Patterson Mystery: 'Conviction'

Former lawyer Richard North Patterson is not one to shy away from controversy. His best-selling novels have tackled hot-button topics like gun control and abortion. And he's done it again.

His latest novel, "Conviction," tackles the extremely complicated legal issues surrounding the death penalty.

"There's nothing much more exciting than a lawyer's last-minute race to save a client from execution," Patterson tells The Early Show co-anchor Hannah Storm.

The book follows a team of attorneys as they work feverishly to file appeals to save a man on death row from execution.

"I show he may well be innocent, but not enough to save him," Patterson says pointing out with his book he challenges readers to ask the questions, "Is the death penalty right and do we kill the innocent, and if so, why?"

Although Patterson is against the death penalty, "Conviction" presents both sides of the argument.

For his convicted character, he made interesting choices: "I did a couple of things. This is basically a horrible crime," Patterson says. "If you believe he did it, he's guilty of the sexual murder of a 9-year-old girl, which is something I think we all recoil from. But the other thing is that I showed what it's like to be mentally retarded in the process: You confess falsely; you can't help your lawyers; you don't know what's happening. And chances are of a person like that, in particular the way the system works, may be wrongly executed."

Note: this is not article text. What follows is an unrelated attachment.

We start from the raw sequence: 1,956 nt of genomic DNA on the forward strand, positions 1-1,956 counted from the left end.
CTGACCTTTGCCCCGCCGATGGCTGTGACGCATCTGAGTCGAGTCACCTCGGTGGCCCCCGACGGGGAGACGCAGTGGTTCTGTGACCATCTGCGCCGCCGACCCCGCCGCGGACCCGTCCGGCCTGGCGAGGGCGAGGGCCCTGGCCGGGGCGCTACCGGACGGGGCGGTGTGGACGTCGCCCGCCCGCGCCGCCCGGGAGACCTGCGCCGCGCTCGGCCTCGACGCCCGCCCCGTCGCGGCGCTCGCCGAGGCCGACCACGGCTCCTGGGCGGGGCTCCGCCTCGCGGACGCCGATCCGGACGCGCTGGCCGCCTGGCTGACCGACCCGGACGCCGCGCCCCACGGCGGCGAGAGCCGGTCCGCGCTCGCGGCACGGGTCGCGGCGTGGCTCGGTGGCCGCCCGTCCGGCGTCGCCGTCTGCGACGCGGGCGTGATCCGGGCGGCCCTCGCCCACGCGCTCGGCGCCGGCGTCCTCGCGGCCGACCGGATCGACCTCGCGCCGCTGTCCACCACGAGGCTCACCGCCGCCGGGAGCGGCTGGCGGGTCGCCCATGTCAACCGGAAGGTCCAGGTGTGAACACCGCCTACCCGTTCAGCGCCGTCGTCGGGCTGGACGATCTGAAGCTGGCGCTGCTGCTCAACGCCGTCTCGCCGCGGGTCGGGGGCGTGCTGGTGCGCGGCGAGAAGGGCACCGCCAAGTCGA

Besides presenting the aspects of mental retardation and abuse as mitigating factors in meting out the death penalty, he makes it clear that DNA does not work like a "magic bullet."

He explains, "Less than 10 percent of death row cases were susceptible to DNA evidence. So the other 90 percent aren't. I think DNA is great if you have it, but people have illusions of the DNA as the magic bullet, and that it's just not so. So in a way it's made us more secure in the death penalty. I think there were 170 exonerations in the last couple of decades. I think about all of the cases that fell through the cracks, who were literally buried in mistakes, which is what are raised in "Conviction.'"

The book also covers the work in the 11th hour by lawyers to save their clients.

He says, "I show the death chamber, I show what the lawyers go through, and I show the last hours of an accused facing potential death. Imagine, you know the hour, and the minute, and second of your death, and you're a lawyer and you are attempting to do everything you can to keep that from happening."

Read an excerpt from Chapter One.